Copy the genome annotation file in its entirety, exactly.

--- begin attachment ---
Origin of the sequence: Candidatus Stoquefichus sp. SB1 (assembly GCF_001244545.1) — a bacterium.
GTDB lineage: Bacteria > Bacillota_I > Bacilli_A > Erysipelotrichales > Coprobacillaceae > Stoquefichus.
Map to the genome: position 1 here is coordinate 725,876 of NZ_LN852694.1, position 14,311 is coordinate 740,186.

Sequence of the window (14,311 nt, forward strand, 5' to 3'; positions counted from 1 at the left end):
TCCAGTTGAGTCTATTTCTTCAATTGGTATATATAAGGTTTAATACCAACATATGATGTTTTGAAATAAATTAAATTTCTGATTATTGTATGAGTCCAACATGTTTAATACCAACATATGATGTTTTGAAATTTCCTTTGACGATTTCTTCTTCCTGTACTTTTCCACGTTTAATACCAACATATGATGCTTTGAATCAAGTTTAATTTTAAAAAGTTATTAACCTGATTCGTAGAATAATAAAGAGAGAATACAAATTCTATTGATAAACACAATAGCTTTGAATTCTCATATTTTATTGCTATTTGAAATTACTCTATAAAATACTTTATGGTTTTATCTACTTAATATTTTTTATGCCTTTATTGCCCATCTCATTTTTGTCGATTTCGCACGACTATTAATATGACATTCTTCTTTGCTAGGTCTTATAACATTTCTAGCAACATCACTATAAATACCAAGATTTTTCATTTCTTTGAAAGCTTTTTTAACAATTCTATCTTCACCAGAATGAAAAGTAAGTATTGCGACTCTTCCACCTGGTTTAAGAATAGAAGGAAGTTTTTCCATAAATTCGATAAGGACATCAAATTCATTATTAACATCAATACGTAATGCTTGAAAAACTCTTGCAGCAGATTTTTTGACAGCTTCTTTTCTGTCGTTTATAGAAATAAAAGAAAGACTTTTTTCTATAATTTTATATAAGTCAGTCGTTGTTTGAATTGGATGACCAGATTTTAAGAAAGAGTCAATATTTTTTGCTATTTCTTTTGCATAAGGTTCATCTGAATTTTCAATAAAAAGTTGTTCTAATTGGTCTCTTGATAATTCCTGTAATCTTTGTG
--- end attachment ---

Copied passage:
Origin of the sequence: Candidatus Stoquefichus sp. SB1 (assembly GCF_001244545.1) — a bacterium.
GTDB lineage: Bacteria > Bacillota_I > Bacilli_A > Erysipelotrichales > Coprobacillaceae > Stoquefichus.
Map to the genome: position 1 here is coordinate 725,876 of NZ_LN852694.1, position 14,311 is coordinate 740,186.

Sequence of the window (14,311 nt, forward strand, 5' to 3'; positions counted from 1 at the left end):
TCCAGTTGAGTCTATTTCTTCAATTGGTATATATAAGGTTTAATACCAACATATGATGTTTTGAAATAAATTAAATTTCTGATTATTGTATGAGTCCAACATGTTTAATACCAACATATGATGTTTTGAAATTTCCTTTGACGATTTCTTCTTCCTGTACTTTTCCACGTTTAATACCAACATATGATGCTTTGAATCAAGTTTAATTTTAAAAAGTTATTAACCTGATTCGTAGAATAATAAAGAGAGAATACAAATTCTATTGATAAACACAATAGCTTTGAATTCTCATATTTTATTGCTATTTGAAATTACTCTATAAAATACTTTATGGTTTTATCTACTTAATATTTTTTATGCCTTTATTGCCCATCTCATTTTTGTCGATTTCGCACGACTATTAATATGACATTCTTCTTTGCTAGGTCTTATAACATTTCTAGCAACATCACTATAAATACCAAGATTTTTCATTTCTTTGAAAGCTTTTTTAACAATTCTATCTTCACCAGAATGAAAAGTAAGTATTGCGACTCTTCCACCTGGTTTAAGAATAGAAGGAAGTTTTTCCATAAATTCGATAAGGACATCAAATTCATTATTAACATCAATACGTAATGCTTGAAAAACTCTTGCAGCAGATTTTTTGACAGCTTCTTTTCTGTCGTTTATAGAAATAAAAGAAAGACTTTTTTCTATAATTTTATATAAGTCAGTCGTTGTTTGAATTGGATGACCAGATTTTAAGAAAGAGTCAATATTTTTTGCTATTTCTTTTGCATAAGGTTCATCTGAATTTTCAATAAAAAGTTGTTCTAATTGGTCTCTTGATAATTCCTGTAATCTTTGTG